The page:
China growth hit 24-year low in 2014

The Pak Banker - - FRONT PAGE -

China s an­nual GDP growth slowed to its weak­est rate in more than two decades in 2014, ac­cord­ing to an AFP survey, pro­ject­ing fur­ther de­cel­er­a­tion in the world s sec­ond-largest econ­omy this year.

The me­dian fore­cast in a poll of 15 econ­o­mists saw the Asian gi­ant s gross do­mes­tic prod­uct (GDP) ex­pand­ing 7.3 per­cent last year, down from 7.7 per­cent in 2013.

That would be the worst full-year re­sult since the 3.8 per­cent recorded in 1990 -- the year after the Tianan­men Square crack­down. The Na­tional Bureau of Statis­tics (NBS) re­leases the of­fi­cial GDP fig­ures for the fourth quar­ter and the whole of 2014 on Tues­day.

For this year, the econ­o­mists see growth slow­ing fur­ther to a me­dian 7.0 per­cent, as Chi­nese lead­ers pro­claim a "new nor­mal" of slower ex­pan­sion and em­pha­sise eco­nomic re­forms.

"China may in­tro­duce many re­struc­tur­ing and re­form mea­sures this year and this may have some neg­a­tive im­pact on eco­nomic growth," ANZ economist Liu Li-Gang told AFP.

He said that they might in­clude changes to state-owned en­ter­prises, fi­nan­cial re­forms such as in­ter­est rate lib­er­al­i­sa­tion and looser re­stric­tions on pri­vate banks.

China, a main driver of global growth, was be­set last year by prob­lems rang­ing from weak­ness in man­u­fac­tur­ing and trade to fi­nan­cial wor­ries over ris­ing debt lev­els and fall­ing real es­tate prices, which have sent shock­waves through the key prop­erty sec­tor. For Oc­to­ber to De­cem­ber 2014, the survey saw GDP as hav­ing risen a me­dian 7.2 per­cent year-on-year. That would be marginally weaker than the third quar­ter s 7.3 per­cent, and the worst quar­terly re­sult since the first three months of 2009, when growth logged a 6.6 per­cent ex­pan­sion dur­ing the global fi­nan­cial cri­sis.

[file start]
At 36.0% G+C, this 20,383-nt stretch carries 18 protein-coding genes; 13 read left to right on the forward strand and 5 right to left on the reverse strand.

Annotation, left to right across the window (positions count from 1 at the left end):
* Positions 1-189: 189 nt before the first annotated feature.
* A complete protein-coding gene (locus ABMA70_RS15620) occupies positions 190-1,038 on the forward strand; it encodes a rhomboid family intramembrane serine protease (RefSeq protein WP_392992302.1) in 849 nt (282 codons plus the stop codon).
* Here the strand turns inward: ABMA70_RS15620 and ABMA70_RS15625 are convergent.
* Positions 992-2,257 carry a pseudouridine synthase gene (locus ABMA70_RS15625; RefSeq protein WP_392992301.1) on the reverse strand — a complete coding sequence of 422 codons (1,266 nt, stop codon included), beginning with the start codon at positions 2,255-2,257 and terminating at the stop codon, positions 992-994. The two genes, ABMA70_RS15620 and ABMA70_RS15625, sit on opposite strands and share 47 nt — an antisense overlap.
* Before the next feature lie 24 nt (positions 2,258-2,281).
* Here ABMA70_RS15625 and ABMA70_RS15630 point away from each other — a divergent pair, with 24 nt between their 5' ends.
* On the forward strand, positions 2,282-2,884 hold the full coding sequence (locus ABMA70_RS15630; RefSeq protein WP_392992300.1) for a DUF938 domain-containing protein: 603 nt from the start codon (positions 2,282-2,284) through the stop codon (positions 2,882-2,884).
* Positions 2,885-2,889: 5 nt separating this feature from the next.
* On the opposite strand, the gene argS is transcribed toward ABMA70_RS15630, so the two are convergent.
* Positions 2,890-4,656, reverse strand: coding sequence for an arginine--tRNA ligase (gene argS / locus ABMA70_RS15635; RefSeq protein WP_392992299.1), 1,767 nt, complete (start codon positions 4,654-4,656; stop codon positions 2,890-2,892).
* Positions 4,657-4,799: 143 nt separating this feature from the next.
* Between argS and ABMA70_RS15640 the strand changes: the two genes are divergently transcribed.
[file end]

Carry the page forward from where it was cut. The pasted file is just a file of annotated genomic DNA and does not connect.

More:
Au­thor­i­ties ap­peared to take last year s per­for­mance largely in their stride, stick­ing to a sce­nario whereby the coun­try s con­sumers take the lead in un­der­pin­ning ex­pan­sion in com­ing years, em­pha­sis­ing in pub­lic state­ments the qual­ity of growth rather than its size. "China has en­tered a new nor­mal of eco­nomic growth," Li Baodong, a vice for­eign min­is­ter, told re­porters on Fri­day, re­peat­ing a newly favoured phrase of the coun­try s lead­ers. "That is to say we are go­ing through struc­tural adjustment and the struc­tural adjustment is pro­gress­ing steadily."

Pur­vey­ors of high-qual­ity con­sumer goods such as neigh­bours Ja­pan and South Korea, as well as Europe and the United States, could stand to ben­e­fit from the re­mod­elling of the econ­omy. But the im­pli­ca­tions of slow­ing Chi­nese growth for the rest of the world are al­ready vis­i­ble. Com­mod­ity ex­porters such as Aus­tralia have suf­fered, after profit­ing im­mensely from China s boom years when ex­pan­sion av­er­aged 10 per­cent, hit­ting 14.2 per­cent as re­cently as 2007.

There were lim­its to of­fi­cial non­cha­lance in Beijing, how­ever, as a se­ries of mea­sures dubbed "mini-stim­u­lus" by econ­o­mists were put in place from April, while in Novem­ber the cen­tral Peo­ple s Bank of China cut in­ter­est rates for the first time in more than two years to try to put a floor on the slow- down. Econ­o­mists are broadly ex­pect­ing fur­ther mon­e­tary pol­icy tin­ker­ing this year, but say the fo­cus will be on struc­tural re­forms over the temp­ta­tion of stim­u­lus.

"This would be sim­i­lar to eco­nomic pol­icy mak­ing in the late 1990s, which re­sulted in a decade-long re­form div­i­dend," Brian Jack­son, Bei­jing­based economist with IHS Eco­nomics, said in a re­search note. "Put to­gether, that points to weak­en­ing growth in 2015."

An of­fi­cial ex­pan­sion tar­get of "about" 7.5 per­cent was set for last year. The goal is tra­di­tion­ally pegged at a level that is eas­ily achieved, and is usu­ally ap­prox­i­mated to pro­vide wig­gle room for pos­i­tive spin just in case. It has not missed its mark since 1998 and the Asian eco­nomic cri­sis, but Premier Li Ke­qiang, who over­sees the econ­omy and is the coun­try s sec­ond most se­nior of­fi­cial, has re­peat­edly dis­missed con­cerns about un­der­shoot­ing the bench­mark, em­pha­sis­ing in­stead the im­por­tance of in­di­ca­tors such as job cre­ation -- a key fac­tor in sup­port­ing con­sumer con­fi­dence.

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